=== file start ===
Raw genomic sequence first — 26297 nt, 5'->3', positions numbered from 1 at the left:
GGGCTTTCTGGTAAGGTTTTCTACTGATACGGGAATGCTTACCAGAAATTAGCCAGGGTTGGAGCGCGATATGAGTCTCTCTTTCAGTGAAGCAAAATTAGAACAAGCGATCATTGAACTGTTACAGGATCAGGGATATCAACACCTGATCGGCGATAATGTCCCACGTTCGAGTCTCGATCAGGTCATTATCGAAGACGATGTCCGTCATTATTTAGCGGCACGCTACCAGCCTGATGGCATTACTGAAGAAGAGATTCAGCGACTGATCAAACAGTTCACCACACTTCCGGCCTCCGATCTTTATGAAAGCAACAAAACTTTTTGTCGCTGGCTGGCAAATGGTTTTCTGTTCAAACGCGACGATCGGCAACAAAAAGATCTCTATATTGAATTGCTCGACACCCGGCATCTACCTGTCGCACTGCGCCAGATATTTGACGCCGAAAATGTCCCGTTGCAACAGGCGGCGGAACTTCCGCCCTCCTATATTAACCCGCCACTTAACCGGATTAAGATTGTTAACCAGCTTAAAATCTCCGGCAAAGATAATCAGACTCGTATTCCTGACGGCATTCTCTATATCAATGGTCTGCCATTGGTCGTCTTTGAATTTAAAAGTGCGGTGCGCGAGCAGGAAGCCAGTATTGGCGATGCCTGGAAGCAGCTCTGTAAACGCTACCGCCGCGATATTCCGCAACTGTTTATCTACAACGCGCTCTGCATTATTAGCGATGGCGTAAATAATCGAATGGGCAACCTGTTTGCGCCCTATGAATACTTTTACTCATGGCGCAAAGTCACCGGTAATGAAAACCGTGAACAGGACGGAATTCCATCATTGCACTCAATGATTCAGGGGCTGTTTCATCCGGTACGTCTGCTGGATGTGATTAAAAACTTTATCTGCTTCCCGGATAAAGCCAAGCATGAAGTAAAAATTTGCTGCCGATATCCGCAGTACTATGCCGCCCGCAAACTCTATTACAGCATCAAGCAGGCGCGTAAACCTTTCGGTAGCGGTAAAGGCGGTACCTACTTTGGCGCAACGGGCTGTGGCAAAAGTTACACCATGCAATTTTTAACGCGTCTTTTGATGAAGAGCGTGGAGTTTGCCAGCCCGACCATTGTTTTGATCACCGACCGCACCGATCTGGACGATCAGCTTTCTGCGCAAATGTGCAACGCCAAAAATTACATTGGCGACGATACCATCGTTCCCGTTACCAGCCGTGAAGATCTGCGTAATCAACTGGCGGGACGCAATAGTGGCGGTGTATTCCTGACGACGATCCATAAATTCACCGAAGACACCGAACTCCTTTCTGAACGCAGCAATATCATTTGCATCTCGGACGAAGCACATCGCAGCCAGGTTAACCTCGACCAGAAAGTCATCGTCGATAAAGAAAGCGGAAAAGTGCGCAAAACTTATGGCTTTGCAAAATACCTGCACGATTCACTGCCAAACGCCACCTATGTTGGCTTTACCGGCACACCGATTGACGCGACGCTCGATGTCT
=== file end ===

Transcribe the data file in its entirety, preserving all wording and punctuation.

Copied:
Raw genomic sequence first — 26297 nt, 5'->3', positions numbered from 1 at the left:
GGGCTTTCTGGTAAGGTTTTCTACTGATACGGGAATGCTTACCAGAAATTAGCCAGGGTTGGAGCGCGATATGAGTCTCTCTTTCAGTGAAGCAAAATTAGAACAAGCGATCATTGAACTGTTACAGGATCAGGGATATCAACACCTGATCGGCGATAATGTCCCACGTTCGAGTCTCGATCAGGTCATTATCGAAGACGATGTCCGTCATTATTTAGCGGCACGCTACCAGCCTGATGGCATTACTGAAGAAGAGATTCAGCGACTGATCAAACAGTTCACCACACTTCCGGCCTCCGATCTTTATGAAAGCAACAAAACTTTTTGTCGCTGGCTGGCAAATGGTTTTCTGTTCAAACGCGACGATCGGCAACAAAAAGATCTCTATATTGAATTGCTCGACACCCGGCATCTACCTGTCGCACTGCGCCAGATATTTGACGCCGAAAATGTCCCGTTGCAACAGGCGGCGGAACTTCCGCCCTCCTATATTAACCCGCCACTTAACCGGATTAAGATTGTTAACCAGCTTAAAATCTCCGGCAAAGATAATCAGACTCGTATTCCTGACGGCATTCTCTATATCAATGGTCTGCCATTGGTCGTCTTTGAATTTAAAAGTGCGGTGCGCGAGCAGGAAGCCAGTATTGGCGATGCCTGGAAGCAGCTCTGTAAACGCTACCGCCGCGATATTCCGCAACTGTTTATCTACAACGCGCTCTGCATTATTAGCGATGGCGTAAATAATCGAATGGGCAACCTGTTTGCGCCCTATGAATACTTTTACTCATGGCGCAAAGTCACCGGTAATGAAAACCGTGAACAGGACGGAATTCCATCATTGCACTCAATGATTCAGGGGCTGTTTCATCCGGTACGTCTGCTGGATGTGATTAAAAACTTTATCTGCTTCCCGGATAAAGCCAAGCATGAAGTAAAAATTTGCTGCCGATATCCGCAGTACTATGCCGCCCGCAAACTCTATTACAGCATCAAGCAGGCGCGTAAACCTTTCGGTAGCGGTAAAGGCGGTACCTACTTTGGCGCAACGGGCTGTGGCAAAAGTTACACCATGCAATTTTTAACGCGTCTTTTGATGAAGAGCGTGGAGTTTGCCAGCCCGACCATTGTTTTGATCACCGACCGCACCGATCTGGACGATCAGCTTTCTGCGCAAATGTGCAACGCCAAAAATTACATTGGCGACGATACCATCGTTCCCGTTACCAGCCGTGAAGATCTGCGTAATCAACTGGCGGGACGCAATAGTGGCGGTGTATTCCTGACGACGATCCATAAATTCACCGAAGACACCGAACTCCTTTCTGAACGCAGCAATATCATTTGCATCTCGGACGAAGCACATCGCAGCCAGGTTAACCTCGACCAGAAAGTCATCGTCGATAAAGAAAGCGGAAAAGTGCGCAAAACTTATGGCTTTGCAAAATACCTGCACGATTCACTGCCAAACGCCACCTATGTTGGCTTTACCGGCACACCGATTGACGCGACGCTCGATGTCT